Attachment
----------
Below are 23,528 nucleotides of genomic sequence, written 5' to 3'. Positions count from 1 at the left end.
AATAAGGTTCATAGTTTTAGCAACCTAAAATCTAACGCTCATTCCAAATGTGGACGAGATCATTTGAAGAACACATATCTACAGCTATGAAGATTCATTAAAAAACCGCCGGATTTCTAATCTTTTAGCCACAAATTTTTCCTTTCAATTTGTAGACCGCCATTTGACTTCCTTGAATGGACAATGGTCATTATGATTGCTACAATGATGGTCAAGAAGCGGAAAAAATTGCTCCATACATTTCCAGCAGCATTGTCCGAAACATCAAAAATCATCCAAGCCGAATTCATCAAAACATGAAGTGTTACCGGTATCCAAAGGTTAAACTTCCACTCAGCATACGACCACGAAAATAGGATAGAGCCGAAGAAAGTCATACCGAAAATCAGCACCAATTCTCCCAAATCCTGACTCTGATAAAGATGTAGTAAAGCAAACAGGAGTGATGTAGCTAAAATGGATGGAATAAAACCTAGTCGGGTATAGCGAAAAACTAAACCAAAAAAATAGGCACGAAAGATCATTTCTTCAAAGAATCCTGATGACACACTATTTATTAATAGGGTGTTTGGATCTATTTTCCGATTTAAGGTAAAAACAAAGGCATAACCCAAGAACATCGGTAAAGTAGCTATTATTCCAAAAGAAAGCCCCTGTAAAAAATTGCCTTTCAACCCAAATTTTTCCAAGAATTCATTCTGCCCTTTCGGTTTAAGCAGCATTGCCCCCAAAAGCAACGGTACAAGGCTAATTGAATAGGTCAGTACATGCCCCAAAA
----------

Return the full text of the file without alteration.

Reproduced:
Below are 23,528 nucleotides of genomic sequence, written 5' to 3'. Positions count from 1 at the left end.
AATAAGGTTCATAGTTTTAGCAACCTAAAATCTAACGCTCATTCCAAATGTGGACGAGATCATTTGAAGAACACATATCTACAGCTATGAAGATTCATTAAAAAACCGCCGGATTTCTAATCTTTTAGCCACAAATTTTTCCTTTCAATTTGTAGACCGCCATTTGACTTCCTTGAATGGACAATGGTCATTATGATTGCTACAATGATGGTCAAGAAGCGGAAAAAATTGCTCCATACATTTCCAGCAGCATTGTCCGAAACATCAAAAATCATCCAAGCCGAATTCATCAAAACATGAAGTGTTACCGGTATCCAAAGGTTAAACTTCCACTCAGCATACGACCACGAAAATAGGATAGAGCCGAAGAAAGTCATACCGAAAATCAGCACCAATTCTCCCAAATCCTGACTCTGATAAAGATGTAGTAAAGCAAACAGGAGTGATGTAGCTAAAATGGATGGAATAAAACCTAGTCGGGTATAGCGAAAAACTAAACCAAAAAAATAGGCACGAAAGATCATTTCTTCAAAGAATCCTGATGACACACTATTTATTAATAGGGTGTTTGGATCTATTTTCCGATTTAAGGTAAAAACAAAGGCATAACCCAAGAACATCGGTAAAGTAGCTATTATTCCAAAAGAAAGCCCCTGTAAAAAATTGCCTTTCAACCCAAATTTTTCCAAGAATTCATTCTGCCCTTTCGGTTTAAGCAGCATTGCCCCCAAAAGCAACGGTACAAGGCTAATTGAATAGGTCAGTACATGCCCCAAAA